Ms. Keren Stein MSc candidate
David Wang Auditorium, 3rd floor Dalia Meidan Bldg.
Superior lubricants are crucial in all forms of mechanical systems, particularly in scaled-down systems, which have highly reactive surfaces. Atomistic friction is directly related to the periodicity of the atomic structure and the potential energy landscape between the sliding surfaces. The study of atomic-scale friction has enabled better understanding of friction and introduced a new phenomenon with the potential of revolutionizing lubricants: structural superlubricity (SSL).
In our experiments we sheared mesoscale graphite pillars using friction force microscopy (FFM), focusing on how the friction and adhesion forces are influenced by sliding velocities. In particular, we observe an increase in both friction and adhesion with increasing speed. Intriguingly, while the increase in friction can be rationalized by several existing models such as thermal lubricity, the observed change in adhesion, which is typically considered to be speed independent is rather unexpected.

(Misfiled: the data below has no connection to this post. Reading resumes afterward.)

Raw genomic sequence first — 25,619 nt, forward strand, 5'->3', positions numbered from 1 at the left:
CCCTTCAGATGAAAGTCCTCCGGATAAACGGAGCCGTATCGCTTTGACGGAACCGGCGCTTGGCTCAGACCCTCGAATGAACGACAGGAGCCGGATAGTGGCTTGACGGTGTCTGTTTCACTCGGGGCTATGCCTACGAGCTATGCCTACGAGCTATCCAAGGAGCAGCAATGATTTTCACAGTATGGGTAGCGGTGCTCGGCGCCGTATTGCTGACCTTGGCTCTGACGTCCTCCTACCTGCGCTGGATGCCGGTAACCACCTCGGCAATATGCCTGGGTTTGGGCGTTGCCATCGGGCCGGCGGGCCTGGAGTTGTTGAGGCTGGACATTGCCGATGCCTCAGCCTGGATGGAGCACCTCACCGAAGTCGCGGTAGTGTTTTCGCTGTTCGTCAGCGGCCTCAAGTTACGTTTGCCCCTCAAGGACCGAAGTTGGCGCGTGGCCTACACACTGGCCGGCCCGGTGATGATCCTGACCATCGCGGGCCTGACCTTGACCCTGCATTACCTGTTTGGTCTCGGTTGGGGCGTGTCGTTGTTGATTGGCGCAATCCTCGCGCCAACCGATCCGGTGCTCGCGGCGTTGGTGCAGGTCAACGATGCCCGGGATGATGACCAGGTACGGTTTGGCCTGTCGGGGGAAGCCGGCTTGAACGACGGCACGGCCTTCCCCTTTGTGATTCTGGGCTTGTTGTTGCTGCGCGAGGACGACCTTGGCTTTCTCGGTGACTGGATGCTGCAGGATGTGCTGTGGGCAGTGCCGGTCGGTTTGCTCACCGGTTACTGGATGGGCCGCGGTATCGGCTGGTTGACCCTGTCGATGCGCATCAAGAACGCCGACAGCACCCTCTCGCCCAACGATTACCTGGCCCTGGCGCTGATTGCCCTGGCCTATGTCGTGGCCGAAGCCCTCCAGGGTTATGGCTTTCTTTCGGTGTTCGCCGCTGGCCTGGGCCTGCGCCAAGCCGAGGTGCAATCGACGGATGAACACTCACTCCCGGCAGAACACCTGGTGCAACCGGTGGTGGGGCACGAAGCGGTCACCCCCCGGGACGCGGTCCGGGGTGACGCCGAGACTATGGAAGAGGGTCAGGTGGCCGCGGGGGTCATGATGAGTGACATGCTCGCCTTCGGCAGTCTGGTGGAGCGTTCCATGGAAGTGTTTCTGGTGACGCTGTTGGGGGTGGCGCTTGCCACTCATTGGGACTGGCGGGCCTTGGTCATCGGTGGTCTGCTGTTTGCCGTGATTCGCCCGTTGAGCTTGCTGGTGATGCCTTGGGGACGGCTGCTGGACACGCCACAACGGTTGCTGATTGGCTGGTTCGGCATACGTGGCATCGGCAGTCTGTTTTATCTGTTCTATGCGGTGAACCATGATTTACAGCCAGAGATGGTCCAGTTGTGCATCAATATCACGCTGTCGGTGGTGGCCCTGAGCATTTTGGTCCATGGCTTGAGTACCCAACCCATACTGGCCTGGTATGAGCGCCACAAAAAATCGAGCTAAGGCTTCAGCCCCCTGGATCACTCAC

In this seminar, I will describe the phenomena of SSL and how it is realized in vdW materials, such as graphite. I will further present fundamental models used to characterize atomistic friction, and discuss the relations that these models express between friction and sliding velocity, and relate our findings to these models. Finally, the dependence of the measured adhesion on velocity will be explained based on force field numeric simulations of the potential energy landscape.
B.Sc. from the faculty of Materials Science and Engineering, Technion